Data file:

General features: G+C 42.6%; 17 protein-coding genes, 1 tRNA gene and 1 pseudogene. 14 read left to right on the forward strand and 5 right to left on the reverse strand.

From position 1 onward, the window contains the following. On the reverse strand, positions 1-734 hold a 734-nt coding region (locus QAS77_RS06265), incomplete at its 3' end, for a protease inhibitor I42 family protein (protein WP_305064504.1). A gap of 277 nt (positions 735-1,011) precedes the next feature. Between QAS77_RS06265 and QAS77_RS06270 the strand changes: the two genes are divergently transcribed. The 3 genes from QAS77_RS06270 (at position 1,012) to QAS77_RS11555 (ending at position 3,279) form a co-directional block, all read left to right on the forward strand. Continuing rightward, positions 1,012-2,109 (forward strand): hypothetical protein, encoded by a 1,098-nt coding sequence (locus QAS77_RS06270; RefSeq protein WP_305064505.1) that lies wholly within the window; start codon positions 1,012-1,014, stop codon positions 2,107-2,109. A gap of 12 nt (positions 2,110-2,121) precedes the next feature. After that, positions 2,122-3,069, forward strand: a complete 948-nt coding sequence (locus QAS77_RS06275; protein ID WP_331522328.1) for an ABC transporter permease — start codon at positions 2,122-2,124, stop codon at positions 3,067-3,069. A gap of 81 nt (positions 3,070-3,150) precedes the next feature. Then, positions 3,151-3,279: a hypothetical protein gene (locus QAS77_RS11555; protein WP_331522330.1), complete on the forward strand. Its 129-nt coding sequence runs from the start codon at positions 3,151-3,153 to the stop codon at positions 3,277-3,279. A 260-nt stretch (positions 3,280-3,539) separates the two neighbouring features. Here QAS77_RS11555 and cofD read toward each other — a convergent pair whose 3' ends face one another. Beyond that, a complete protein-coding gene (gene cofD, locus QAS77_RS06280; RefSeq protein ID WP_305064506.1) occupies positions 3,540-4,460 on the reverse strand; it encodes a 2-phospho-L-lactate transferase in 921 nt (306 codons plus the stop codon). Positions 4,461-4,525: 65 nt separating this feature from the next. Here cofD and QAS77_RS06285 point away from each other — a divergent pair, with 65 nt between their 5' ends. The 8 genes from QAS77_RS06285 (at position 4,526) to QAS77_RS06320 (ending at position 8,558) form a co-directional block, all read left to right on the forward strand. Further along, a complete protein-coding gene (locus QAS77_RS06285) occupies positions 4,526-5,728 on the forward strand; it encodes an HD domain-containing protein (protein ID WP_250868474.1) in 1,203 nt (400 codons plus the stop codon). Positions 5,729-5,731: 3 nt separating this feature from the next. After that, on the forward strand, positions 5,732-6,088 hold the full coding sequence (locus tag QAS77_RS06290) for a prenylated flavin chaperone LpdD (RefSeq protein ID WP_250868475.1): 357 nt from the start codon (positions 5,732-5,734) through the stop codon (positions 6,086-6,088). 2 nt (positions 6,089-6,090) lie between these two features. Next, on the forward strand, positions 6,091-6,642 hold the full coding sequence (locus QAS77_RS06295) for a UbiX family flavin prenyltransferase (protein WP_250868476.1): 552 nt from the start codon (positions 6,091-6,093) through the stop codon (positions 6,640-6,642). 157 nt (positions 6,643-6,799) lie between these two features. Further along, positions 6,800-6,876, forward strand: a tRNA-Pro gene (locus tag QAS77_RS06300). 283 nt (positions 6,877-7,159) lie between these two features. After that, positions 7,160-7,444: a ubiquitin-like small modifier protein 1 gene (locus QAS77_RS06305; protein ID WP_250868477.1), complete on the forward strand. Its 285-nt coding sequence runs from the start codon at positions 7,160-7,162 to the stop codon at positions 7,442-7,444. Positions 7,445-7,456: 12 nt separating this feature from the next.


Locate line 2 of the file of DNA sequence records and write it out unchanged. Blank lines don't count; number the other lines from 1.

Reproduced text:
From position 1 onward, the window contains the following. On the reverse strand, positions 1-734 hold a 734-nt coding region (locus QAS77_RS06265), incomplete at its 3' end, for a protease inhibitor I42 family protein (protein WP_305064504.1). A gap of 277 nt (positions 735-1,011) precedes the next feature. Between QAS77_RS06265 and QAS77_RS06270 the strand changes: the two genes are divergently transcribed. The 3 genes from QAS77_RS06270 (at position 1,012) to QAS77_RS11555 (ending at position 3,279) form a co-directional block, all read left to right on the forward strand. Continuing rightward, positions 1,012-2,109 (forward strand): hypothetical protein, encoded by a 1,098-nt coding sequence (locus QAS77_RS06270; RefSeq protein WP_305064505.1) that lies wholly within the window; start codon positions 1,012-1,014, stop codon positions 2,107-2,109. A gap of 12 nt (positions 2,110-2,121) precedes the next feature. After that, positions 2,122-3,069, forward strand: a complete 948-nt coding sequence (locus QAS77_RS06275; protein ID WP_331522328.1) for an ABC transporter permease — start codon at positions 2,122-2,124, stop codon at positions 3,067-3,069. A gap of 81 nt (positions 3,070-3,150) precedes the next feature. Then, positions 3,151-3,279: a hypothetical protein gene (locus QAS77_RS11555; protein WP_331522330.1), complete on the forward strand. Its 129-nt coding sequence runs from the start codon at positions 3,151-3,153 to the stop codon at positions 3,277-3,279. A 260-nt stretch (positions 3,280-3,539) separates the two neighbouring features. Here QAS77_RS11555 and cofD read toward each other — a convergent pair whose 3' ends face one another. Beyond that, a complete protein-coding gene (gene cofD, locus QAS77_RS06280; RefSeq protein ID WP_305064506.1) occupies positions 3,540-4,460 on the reverse strand; it encodes a 2-phospho-L-lactate transferase in 921 nt (306 codons plus the stop codon). Positions 4,461-4,525: 65 nt separating this feature from the next. Here cofD and QAS77_RS06285 point away from each other — a divergent pair, with 65 nt between their 5' ends. The 8 genes from QAS77_RS06285 (at position 4,526) to QAS77_RS06320 (ending at position 8,558) form a co-directional block, all read left to right on the forward strand. Further along, a complete protein-coding gene (locus QAS77_RS06285) occupies positions 4,526-5,728 on the forward strand; it encodes an HD domain-containing protein (protein ID WP_250868474.1) in 1,203 nt (400 codons plus the stop codon). Positions 5,729-5,731: 3 nt separating this feature from the next. After that, on the forward strand, positions 5,732-6,088 hold the full coding sequence (locus tag QAS77_RS06290) for a prenylated flavin chaperone LpdD (RefSeq protein ID WP_250868475.1): 357 nt from the start codon (positions 5,732-5,734) through the stop codon (positions 6,086-6,088). 2 nt (positions 6,089-6,090) lie between these two features. Next, on the forward strand, positions 6,091-6,642 hold the full coding sequence (locus QAS77_RS06295) for a UbiX family flavin prenyltransferase (protein WP_250868476.1): 552 nt from the start codon (positions 6,091-6,093) through the stop codon (positions 6,640-6,642). 157 nt (positions 6,643-6,799) lie between these two features. Further along, positions 6,800-6,876, forward strand: a tRNA-Pro gene (locus tag QAS77_RS06300). 283 nt (positions 6,877-7,159) lie between these two features. After that, positions 7,160-7,444: a ubiquitin-like small modifier protein 1 gene (locus QAS77_RS06305; protein ID WP_250868477.1), complete on the forward strand. Its 285-nt coding sequence runs from the start codon at positions 7,160-7,162 to the stop codon at positions 7,442-7,444. Positions 7,445-7,456: 12 nt separating this feature from the next.